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Patient Perspectives on Value in the Treatment of Non-Small Cell Lung Cancer2018-11-15T10:37:13+00:00

Background

A shift towards value-based care and reimbursement has highlighted challenges around how to measure “value.” This is especially salient in oncology where traditional economic measures of health technology benefits, especially quality-related life years (QALYs), may not accurately capture the heterogeneous preferences of a diverse group of patients.

To assess the treatment attributes and preferences that patients find most valuable, IVI conducted qualitative research with patients diagnosed with advanced non-small cell lung cancer (NSCLC). The findings from this research are intended to inform the development of the OSVP model focused on EGFR+ NSCLC, particularly the content and structure of the multi-criteria decision analysis portion that allows for customized decision analysis.

Methodology

Using qualitative methods, IVI conducted in-depth interviews and one focus group with patients diagnosed with metastatic (Stage IV), non-squamous NSCLC residing in the United States. To facilitate data collection, IVI developed two distinct, but complementary discussion guides designed to investigate patients’ treatment decisions from the emergence of initial symptoms and the diagnostic experience through disease maintenance and monitoring. Following IRB review and approval, IVI worked with a survey vendor to recruit participants and conduct interviews and a focus group with patients. Data collection was conducted by members of the study team with graduate training in qualitative research methods, and audio recorded to ensure that the thoughts, opinions, and experiences shared by the participants were accurately captured. Audio recordings were transcribed verbatim, and thematic analysis was conducted to identify factors in treatment decision-making that patients with advanced NSCLC considered most important and to determine which aspects of care had the most value.

Key Findings

A total of 19 participants completed enrollment in the study. The majority (80.0%) of the sample was female, and the mean age was 53.8 (12.1). More than half the sample reported being unemployed (57.9%). With respect to race/ethnicity and education level attained, all but one participant reported White/Caucasian race, with 68.4% of the respondents reporting a college education or higher.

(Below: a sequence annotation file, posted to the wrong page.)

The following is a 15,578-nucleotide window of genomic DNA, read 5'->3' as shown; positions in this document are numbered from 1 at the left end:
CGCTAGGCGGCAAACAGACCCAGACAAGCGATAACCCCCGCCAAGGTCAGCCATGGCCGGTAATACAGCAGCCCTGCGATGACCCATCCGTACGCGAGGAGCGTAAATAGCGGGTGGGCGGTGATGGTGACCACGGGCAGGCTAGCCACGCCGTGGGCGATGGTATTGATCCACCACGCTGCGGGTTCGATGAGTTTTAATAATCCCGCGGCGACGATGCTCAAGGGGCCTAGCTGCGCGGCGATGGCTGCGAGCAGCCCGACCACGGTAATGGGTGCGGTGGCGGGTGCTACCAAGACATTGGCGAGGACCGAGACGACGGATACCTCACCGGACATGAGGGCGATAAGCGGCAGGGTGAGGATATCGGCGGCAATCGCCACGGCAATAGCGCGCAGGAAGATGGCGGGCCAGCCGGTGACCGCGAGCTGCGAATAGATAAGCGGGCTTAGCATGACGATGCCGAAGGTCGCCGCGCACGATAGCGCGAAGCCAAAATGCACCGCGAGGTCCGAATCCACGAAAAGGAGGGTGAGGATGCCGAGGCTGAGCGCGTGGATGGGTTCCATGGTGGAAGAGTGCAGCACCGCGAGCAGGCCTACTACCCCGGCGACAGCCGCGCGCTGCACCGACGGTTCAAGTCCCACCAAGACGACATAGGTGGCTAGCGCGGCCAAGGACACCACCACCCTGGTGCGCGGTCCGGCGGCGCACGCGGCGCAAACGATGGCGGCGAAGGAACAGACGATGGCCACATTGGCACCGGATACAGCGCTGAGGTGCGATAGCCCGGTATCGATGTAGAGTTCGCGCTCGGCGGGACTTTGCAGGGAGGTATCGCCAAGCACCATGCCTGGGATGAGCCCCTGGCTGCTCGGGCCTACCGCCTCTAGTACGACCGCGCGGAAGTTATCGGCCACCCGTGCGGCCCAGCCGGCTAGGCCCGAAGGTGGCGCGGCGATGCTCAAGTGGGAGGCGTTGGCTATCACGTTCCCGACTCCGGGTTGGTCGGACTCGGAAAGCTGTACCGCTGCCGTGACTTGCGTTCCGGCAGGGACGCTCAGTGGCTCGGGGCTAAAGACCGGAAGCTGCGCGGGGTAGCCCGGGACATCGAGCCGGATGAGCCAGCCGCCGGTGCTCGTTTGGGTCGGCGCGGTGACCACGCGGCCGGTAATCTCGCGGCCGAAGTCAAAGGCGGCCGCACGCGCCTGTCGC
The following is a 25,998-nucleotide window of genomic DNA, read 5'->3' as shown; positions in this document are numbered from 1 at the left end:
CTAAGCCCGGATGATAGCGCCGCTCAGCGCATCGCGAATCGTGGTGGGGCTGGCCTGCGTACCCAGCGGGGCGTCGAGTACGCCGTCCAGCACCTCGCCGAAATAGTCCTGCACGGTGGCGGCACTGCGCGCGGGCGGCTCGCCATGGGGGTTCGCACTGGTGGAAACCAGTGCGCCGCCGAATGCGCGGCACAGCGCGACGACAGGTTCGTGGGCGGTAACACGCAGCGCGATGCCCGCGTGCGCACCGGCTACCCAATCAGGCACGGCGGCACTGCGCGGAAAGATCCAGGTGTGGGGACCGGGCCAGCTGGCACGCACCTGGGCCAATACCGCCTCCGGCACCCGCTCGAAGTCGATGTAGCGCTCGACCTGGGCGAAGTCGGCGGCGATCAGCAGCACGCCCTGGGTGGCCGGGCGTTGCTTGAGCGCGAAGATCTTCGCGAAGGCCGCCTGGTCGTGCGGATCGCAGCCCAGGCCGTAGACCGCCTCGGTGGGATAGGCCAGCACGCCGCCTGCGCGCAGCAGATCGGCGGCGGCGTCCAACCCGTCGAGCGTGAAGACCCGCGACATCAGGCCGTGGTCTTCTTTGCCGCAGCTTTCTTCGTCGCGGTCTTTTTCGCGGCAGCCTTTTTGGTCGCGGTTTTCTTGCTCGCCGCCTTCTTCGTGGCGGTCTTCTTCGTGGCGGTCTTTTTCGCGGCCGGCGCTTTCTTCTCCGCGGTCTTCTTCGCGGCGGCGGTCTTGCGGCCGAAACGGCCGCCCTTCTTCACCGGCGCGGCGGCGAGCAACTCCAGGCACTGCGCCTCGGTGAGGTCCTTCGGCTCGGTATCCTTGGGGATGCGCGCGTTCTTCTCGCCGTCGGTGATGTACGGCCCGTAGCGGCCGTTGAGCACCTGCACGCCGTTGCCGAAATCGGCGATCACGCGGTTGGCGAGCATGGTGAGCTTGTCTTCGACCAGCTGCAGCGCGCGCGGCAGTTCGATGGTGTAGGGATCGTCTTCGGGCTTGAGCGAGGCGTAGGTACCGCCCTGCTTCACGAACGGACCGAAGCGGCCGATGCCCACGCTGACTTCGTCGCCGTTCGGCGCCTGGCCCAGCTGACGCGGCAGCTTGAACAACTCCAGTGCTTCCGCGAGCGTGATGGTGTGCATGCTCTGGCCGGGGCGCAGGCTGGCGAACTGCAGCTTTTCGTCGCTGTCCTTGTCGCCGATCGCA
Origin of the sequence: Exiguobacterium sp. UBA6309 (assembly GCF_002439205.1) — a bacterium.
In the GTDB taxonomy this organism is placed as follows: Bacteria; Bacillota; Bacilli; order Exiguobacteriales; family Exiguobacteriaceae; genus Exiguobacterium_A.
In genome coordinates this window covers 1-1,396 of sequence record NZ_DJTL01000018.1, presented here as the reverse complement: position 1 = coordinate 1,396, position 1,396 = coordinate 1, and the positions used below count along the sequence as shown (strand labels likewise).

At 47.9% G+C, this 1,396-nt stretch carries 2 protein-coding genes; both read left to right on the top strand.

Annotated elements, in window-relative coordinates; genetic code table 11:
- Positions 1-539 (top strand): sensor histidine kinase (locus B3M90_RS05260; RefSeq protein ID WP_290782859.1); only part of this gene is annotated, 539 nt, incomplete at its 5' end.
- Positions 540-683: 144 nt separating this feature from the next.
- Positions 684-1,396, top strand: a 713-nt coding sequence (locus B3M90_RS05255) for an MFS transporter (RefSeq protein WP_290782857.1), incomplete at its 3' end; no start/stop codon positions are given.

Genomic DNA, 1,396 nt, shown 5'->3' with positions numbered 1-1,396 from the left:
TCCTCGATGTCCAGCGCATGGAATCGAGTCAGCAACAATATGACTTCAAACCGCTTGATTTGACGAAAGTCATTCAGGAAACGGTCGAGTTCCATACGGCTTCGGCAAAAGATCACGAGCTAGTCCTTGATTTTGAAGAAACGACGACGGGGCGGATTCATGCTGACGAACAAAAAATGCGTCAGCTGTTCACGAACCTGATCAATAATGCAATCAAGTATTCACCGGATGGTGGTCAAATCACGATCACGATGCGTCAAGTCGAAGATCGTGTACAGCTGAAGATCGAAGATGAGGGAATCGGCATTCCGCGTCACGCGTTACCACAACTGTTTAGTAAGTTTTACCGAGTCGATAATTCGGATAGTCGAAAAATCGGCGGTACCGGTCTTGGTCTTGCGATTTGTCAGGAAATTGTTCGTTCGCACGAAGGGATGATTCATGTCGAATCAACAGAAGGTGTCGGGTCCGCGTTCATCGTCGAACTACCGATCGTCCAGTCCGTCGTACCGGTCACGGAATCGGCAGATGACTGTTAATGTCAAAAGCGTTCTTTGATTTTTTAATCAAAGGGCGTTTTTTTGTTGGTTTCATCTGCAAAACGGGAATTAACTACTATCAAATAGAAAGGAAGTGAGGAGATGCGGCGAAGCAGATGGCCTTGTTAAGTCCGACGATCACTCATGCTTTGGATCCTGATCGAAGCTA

A number of broad themes characterizing patients’ experiences with care were identified through thematic analysis. Patients frequently emphasized the need to make frequent trade-offs in treatment decisions, for example in weighing treatments’ potential efficacy against impacts on quality of life and day-to-day functioning. Patients also highlighted the urgency created by the metastatic nature of their diseases, with a high degree of importance placed on rapid access to information on their treatment response and ability to switch therapies quickly when not responding.

In addition to these broad themes, participants identified specific determinants of value in their experience of treatment, including:

  • Care personalized to individual needs and goals that was also coordinated and comprehensive. Patients sought out treatment facilities that could offer a wide range of services from genetic testing to insurance assistance to mental health support.
  • Treatments and care that were affordable throughout their treatment journey. For many participants, value in care equated to affordability and treatments that were covered by their insurance with low out-of-pocket costs. Access to clinical trials and financial assistance programs were also considered key components of financial value, as they were stopgaps when treatments were not covered.
  • Treatments that offered convenient administration and tolerable side effect profiles. These elements of value were associated with a preserved quality of life (QOL), which has become feasible with targeted treatments. For many participants, the “feeling” of cancer only manifested itself through treatment side effects. Among participants who experienced significant side effects, they were forced to make tradeoffs between continuing treatment or switching to something that may be more tolerable but potentially less efficacious.

View Final Report

How Patients are Partners in this Work

IVI is committed to involving patients and patient-focused organizations in the development and execution of its research and model development work. For this project, we involved patients in the following ways:

  • Feedback on study design
  • Review of interview protocols, discussion guides and survey instruments
  • Review of draft findings and papers

Documents

To the greatest extent possible, IVI makes all research materials publicly available.

The following materials are currently available for download here:

  • Research Protocol
  • IRB Review Letter and Exemption Notice
  • Research Instruments
    • Eligibility Screener
    • Study Information for Patients
    • Discussion guidelines
  • Final Report